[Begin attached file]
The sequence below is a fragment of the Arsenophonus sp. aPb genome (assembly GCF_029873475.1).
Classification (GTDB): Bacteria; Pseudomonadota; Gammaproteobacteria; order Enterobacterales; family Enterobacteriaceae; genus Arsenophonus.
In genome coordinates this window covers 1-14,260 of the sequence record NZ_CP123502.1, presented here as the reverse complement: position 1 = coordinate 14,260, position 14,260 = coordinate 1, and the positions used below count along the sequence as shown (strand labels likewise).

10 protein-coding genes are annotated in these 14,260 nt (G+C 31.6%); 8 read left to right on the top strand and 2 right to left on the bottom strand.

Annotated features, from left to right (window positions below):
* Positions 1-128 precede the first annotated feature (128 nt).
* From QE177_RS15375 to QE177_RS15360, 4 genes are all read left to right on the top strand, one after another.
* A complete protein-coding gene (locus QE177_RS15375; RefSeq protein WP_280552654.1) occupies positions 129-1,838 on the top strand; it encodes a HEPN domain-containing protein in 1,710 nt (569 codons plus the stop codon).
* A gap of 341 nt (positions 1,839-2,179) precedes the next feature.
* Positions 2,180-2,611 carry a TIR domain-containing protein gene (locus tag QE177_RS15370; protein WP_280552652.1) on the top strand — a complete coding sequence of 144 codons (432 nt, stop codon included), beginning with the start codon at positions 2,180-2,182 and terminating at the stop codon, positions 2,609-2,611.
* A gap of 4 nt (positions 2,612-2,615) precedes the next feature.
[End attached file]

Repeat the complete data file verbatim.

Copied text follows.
The sequence below is a fragment of the Arsenophonus sp. aPb genome (assembly GCF_029873475.1).
Classification (GTDB): Bacteria; Pseudomonadota; Gammaproteobacteria; order Enterobacterales; family Enterobacteriaceae; genus Arsenophonus.
In genome coordinates this window covers 1-14,260 of the sequence record NZ_CP123502.1, presented here as the reverse complement: position 1 = coordinate 14,260, position 14,260 = coordinate 1, and the positions used below count along the sequence as shown (strand labels likewise).

10 protein-coding genes are annotated in these 14,260 nt (G+C 31.6%); 8 read left to right on the top strand and 2 right to left on the bottom strand.

Annotated features, from left to right (window positions below):
* Positions 1-128 precede the first annotated feature (128 nt).
* From QE177_RS15375 to QE177_RS15360, 4 genes are all read left to right on the top strand, one after another.
* A complete protein-coding gene (locus QE177_RS15375; RefSeq protein WP_280552654.1) occupies positions 129-1,838 on the top strand; it encodes a HEPN domain-containing protein in 1,710 nt (569 codons plus the stop codon).
* A gap of 341 nt (positions 1,839-2,179) precedes the next feature.
* Positions 2,180-2,611 carry a TIR domain-containing protein gene (locus tag QE177_RS15370; protein WP_280552652.1) on the top strand — a complete coding sequence of 144 codons (432 nt, stop codon included), beginning with the start codon at positions 2,180-2,182 and terminating at the stop codon, positions 2,609-2,611.
* A gap of 4 nt (positions 2,612-2,615) precedes the next feature.